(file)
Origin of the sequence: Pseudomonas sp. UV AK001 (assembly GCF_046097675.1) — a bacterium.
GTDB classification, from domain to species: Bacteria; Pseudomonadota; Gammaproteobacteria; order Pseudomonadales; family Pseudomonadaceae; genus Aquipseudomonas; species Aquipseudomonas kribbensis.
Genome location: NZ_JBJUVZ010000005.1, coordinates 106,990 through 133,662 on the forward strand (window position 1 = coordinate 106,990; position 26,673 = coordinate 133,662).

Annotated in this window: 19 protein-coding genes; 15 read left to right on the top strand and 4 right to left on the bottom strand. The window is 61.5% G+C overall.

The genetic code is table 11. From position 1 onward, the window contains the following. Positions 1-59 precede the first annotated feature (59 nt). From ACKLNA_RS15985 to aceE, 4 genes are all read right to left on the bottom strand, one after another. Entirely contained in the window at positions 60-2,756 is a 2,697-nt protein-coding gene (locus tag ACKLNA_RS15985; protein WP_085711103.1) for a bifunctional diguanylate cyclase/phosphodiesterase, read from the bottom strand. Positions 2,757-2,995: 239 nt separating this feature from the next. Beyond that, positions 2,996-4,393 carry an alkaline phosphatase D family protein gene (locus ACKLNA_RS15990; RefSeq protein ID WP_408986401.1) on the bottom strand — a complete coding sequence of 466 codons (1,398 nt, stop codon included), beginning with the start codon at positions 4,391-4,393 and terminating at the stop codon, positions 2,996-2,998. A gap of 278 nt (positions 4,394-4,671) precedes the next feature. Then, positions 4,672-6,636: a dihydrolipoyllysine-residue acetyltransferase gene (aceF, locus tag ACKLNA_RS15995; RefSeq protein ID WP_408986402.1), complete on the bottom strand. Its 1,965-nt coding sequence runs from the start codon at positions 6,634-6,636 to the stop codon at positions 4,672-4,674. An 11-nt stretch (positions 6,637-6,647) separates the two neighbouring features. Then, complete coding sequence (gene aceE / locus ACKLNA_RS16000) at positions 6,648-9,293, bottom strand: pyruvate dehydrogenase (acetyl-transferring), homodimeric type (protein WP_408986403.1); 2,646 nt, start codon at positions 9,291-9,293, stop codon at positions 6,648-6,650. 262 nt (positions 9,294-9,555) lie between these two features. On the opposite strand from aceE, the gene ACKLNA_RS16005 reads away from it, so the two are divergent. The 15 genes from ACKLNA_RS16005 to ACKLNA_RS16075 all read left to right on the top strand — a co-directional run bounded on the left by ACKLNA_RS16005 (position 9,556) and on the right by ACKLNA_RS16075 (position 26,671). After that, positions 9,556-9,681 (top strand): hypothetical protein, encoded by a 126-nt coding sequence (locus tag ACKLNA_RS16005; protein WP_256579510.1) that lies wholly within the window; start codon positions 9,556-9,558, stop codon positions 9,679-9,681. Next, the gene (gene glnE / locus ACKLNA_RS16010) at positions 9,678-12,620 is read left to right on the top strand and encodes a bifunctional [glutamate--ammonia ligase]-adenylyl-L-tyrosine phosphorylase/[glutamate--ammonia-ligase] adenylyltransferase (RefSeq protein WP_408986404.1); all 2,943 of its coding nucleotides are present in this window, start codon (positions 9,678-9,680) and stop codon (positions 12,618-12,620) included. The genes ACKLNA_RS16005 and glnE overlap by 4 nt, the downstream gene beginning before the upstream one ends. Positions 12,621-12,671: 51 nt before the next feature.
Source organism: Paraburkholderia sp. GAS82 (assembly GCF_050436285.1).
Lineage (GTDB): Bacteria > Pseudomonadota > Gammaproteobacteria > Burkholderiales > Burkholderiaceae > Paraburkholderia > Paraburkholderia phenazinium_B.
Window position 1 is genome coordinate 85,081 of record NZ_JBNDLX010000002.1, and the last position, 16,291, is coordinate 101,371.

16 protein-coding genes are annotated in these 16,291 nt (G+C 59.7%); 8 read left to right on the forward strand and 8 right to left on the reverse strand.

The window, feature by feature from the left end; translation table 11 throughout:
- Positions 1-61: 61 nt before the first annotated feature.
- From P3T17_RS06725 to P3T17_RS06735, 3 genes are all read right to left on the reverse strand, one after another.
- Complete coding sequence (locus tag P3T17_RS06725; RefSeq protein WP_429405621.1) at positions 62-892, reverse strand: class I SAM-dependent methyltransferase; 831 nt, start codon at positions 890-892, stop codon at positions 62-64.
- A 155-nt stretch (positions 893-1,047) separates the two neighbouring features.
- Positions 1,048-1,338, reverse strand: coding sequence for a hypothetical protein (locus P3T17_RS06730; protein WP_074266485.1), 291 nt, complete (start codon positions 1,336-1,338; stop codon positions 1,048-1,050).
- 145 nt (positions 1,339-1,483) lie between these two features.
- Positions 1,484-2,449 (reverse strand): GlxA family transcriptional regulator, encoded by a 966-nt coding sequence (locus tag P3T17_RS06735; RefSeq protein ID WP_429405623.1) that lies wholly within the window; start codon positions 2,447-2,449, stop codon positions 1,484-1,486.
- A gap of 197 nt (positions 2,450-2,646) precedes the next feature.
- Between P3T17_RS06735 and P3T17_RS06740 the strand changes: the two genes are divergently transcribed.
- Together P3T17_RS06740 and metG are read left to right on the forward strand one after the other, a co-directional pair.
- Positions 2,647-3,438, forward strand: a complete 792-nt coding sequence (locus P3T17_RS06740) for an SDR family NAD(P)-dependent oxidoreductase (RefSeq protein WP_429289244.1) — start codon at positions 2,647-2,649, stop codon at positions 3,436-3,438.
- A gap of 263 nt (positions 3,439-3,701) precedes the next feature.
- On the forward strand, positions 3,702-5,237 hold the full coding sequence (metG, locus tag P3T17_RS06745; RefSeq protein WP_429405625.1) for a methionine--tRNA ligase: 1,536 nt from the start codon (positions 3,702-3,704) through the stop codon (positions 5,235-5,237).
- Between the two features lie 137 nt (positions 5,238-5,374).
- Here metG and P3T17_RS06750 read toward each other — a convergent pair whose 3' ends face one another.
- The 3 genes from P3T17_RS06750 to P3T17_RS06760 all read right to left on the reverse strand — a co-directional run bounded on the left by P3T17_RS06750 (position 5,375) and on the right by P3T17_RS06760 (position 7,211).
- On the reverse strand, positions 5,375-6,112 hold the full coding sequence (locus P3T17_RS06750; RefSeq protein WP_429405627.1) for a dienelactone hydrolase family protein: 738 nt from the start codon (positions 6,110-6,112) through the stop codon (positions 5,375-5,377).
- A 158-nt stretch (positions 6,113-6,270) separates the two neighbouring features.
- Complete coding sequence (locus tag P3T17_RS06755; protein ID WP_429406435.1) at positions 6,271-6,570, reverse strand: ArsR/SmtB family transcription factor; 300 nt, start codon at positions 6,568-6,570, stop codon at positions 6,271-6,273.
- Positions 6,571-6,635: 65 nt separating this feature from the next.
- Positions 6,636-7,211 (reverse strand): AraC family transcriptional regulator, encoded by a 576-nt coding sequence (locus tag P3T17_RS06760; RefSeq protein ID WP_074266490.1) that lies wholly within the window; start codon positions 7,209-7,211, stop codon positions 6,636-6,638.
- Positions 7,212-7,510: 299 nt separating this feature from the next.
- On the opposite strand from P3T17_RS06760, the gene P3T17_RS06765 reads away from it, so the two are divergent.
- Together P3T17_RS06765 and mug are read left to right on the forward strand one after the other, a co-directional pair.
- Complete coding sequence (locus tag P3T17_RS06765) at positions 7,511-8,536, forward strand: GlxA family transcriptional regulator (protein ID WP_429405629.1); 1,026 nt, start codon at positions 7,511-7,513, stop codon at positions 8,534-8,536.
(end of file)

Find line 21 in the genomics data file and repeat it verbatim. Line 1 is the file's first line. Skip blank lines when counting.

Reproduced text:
- Positions 2,647-3,438, forward strand: a complete 792-nt coding sequence (locus P3T17_RS06740) for an SDR family NAD(P)-dependent oxidoreductase (RefSeq protein WP_429289244.1) — start codon at positions 2,647-2,649, stop codon at positions 3,436-3,438.